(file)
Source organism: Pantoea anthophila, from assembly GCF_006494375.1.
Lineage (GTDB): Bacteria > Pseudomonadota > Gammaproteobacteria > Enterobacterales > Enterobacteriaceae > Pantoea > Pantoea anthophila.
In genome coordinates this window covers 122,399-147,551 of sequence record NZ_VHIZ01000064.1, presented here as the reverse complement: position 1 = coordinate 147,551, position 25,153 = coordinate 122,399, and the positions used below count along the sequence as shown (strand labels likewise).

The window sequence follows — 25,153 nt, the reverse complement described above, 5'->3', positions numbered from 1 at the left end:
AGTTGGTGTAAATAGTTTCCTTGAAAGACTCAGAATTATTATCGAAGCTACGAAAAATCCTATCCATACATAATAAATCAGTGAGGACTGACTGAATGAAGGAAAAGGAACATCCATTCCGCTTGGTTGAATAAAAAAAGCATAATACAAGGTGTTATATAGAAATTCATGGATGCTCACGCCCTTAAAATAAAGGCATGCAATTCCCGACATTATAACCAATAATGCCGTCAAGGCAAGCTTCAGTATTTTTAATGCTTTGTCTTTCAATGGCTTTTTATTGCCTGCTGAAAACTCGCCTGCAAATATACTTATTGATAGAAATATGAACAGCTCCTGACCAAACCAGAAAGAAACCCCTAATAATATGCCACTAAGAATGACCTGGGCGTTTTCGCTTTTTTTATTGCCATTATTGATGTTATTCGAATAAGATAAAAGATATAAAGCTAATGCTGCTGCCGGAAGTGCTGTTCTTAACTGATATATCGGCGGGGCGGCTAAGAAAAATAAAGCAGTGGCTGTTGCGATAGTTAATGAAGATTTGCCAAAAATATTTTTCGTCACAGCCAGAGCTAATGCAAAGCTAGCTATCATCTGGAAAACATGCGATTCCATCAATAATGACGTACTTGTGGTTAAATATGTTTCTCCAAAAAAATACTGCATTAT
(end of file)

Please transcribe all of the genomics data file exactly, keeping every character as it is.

Source organism: Pantoea anthophila, from assembly GCF_006494375.1.
Lineage (GTDB): Bacteria > Pseudomonadota > Gammaproteobacteria > Enterobacterales > Enterobacteriaceae > Pantoea > Pantoea anthophila.
In genome coordinates this window covers 122,399-147,551 of sequence record NZ_VHIZ01000064.1, presented here as the reverse complement: position 1 = coordinate 147,551, position 25,153 = coordinate 122,399, and the positions used below count along the sequence as shown (strand labels likewise).

The window sequence follows — 25,153 nt, the reverse complement described above, 5'->3', positions numbered from 1 at the left end:
AGTTGGTGTAAATAGTTTCCTTGAAAGACTCAGAATTATTATCGAAGCTACGAAAAATCCTATCCATACATAATAAATCAGTGAGGACTGACTGAATGAAGGAAAAGGAACATCCATTCCGCTTGGTTGAATAAAAAAAGCATAATACAAGGTGTTATATAGAAATTCATGGATGCTCACGCCCTTAAAATAAAGGCATGCAATTCCCGACATTATAACCAATAATGCCGTCAAGGCAAGCTTCAGTATTTTTAATGCTTTGTCTTTCAATGGCTTTTTATTGCCTGCTGAAAACTCGCCTGCAAATATACTTATTGATAGAAATATGAACAGCTCCTGACCAAACCAGAAAGAAACCCCTAATAATATGCCACTAAGAATGACCTGGGCGTTTTCGCTTTTTTTATTGCCATTATTGATGTTATTCGAATAAGATAAAAGATATAAAGCTAATGCTGCTGCCGGAAGTGCTGTTCTTAACTGATATATCGGCGGGGCGGCTAAGAAAAATAAAGCAGTGGCTGTTGCGATAGTTAATGAAGATTTGCCAAAAATATTTTTCGTCACAGCCAGAGCTAATGCAAAGCTAGCTATCATCTGGAAAACATGCGATTCCATCAATAATGACGTACTTGTGGTTAAATATGTTTCTCCAAAAAAATACTGCATTAT